De Lille won't engage violent protesters

Patricia de Lille said she would only talk to Sir Lowry's Pass residents once they halted violent protests.

Women and children sing and dance during a second day of a housing protest in Sir Lowry's Pass Village on 10 May 2012.

CAPE TOWN - Cape Town Mayor Patricia de Lille on Friday again reiterated she would only talk to Sir Lowry's Pass residents once they halted violent protests.

Two days of service delivery demonstrations, this week, were marred by clashes with police.

Locals also threw petrol bombs at the area's police station.

De Lille visited Sir Lowry's Pass on Thursday but said she would not engage with residents who resort to violence.

Seven people were arrested and charged with public violence, when hundreds of residents clashed with police.

Irate residents claimed their community had been ignored for 10 years.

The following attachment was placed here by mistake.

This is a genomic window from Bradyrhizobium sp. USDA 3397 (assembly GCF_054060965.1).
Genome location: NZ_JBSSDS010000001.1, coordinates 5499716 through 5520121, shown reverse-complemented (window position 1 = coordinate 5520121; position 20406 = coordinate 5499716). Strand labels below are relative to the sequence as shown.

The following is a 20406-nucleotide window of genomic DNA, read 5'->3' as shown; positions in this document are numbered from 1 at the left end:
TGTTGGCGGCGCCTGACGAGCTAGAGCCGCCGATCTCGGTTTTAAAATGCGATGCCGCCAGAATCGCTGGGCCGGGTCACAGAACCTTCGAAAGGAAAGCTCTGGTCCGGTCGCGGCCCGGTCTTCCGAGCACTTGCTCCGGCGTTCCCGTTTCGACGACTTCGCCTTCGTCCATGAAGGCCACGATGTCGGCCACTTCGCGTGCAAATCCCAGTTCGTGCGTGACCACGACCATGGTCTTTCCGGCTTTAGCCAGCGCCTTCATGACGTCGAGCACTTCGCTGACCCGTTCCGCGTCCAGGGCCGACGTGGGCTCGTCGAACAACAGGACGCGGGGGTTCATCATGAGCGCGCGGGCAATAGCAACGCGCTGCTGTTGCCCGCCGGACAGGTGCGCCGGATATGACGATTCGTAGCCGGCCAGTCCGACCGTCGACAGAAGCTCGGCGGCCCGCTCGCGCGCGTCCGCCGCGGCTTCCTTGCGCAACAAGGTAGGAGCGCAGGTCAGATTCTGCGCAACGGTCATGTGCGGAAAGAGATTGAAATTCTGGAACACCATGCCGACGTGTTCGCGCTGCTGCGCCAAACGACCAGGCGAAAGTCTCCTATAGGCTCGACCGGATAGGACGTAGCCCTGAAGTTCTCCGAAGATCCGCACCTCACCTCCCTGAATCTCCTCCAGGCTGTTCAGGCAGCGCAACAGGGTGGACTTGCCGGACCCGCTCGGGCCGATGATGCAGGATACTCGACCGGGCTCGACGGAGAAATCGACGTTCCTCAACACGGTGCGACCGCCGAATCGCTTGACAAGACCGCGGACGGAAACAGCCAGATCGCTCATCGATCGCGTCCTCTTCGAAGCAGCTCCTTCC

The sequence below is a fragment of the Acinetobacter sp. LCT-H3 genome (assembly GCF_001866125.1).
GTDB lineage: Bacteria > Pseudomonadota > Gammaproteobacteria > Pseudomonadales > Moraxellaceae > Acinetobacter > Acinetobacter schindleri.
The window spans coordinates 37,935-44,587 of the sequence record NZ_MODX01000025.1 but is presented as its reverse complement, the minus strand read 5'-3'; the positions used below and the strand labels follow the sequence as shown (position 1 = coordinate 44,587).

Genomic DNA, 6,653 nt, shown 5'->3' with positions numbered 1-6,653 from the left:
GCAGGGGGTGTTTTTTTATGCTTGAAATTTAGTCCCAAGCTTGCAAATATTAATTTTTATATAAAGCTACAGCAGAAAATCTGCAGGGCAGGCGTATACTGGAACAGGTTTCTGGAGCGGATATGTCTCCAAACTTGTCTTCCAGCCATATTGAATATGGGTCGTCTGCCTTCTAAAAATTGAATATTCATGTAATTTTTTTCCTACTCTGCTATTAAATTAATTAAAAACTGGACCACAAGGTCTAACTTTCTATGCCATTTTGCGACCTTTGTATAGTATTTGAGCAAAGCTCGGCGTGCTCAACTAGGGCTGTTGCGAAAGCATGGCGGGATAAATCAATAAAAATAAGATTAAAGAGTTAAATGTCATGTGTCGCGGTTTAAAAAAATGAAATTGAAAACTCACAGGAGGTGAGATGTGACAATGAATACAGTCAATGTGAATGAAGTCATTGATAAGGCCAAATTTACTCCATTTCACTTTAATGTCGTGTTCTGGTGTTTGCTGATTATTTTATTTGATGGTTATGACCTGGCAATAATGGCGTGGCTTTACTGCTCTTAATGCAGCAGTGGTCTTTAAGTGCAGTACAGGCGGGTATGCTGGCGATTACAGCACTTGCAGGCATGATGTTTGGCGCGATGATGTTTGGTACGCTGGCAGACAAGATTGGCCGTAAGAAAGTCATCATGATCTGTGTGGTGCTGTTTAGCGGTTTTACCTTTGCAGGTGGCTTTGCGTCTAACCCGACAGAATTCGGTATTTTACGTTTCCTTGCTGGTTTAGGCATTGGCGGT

They complained of infrastructure, limited access to water and electricity.

De Lille promised to return to the area Sunday when Premier Helen Zille and the ANC councillor are expected to address residents' complaints.

Meanwhile, the protesters accused the police of brutality against them.

One woman told Eyewitness News her physically-disabled son was arrested while on his way to the local shop.

At the same time, Minister of Co-operative Governance and Traditional Affairs Richard Baloyi expressed his concern with the current violent service delivery protest.

The minister said political agendas were behind some violent service delivery protest, but he also said in some cases the complaints were genuine.

Earlier this week, Mpumalanga protesters torched municipality property while protesting for water.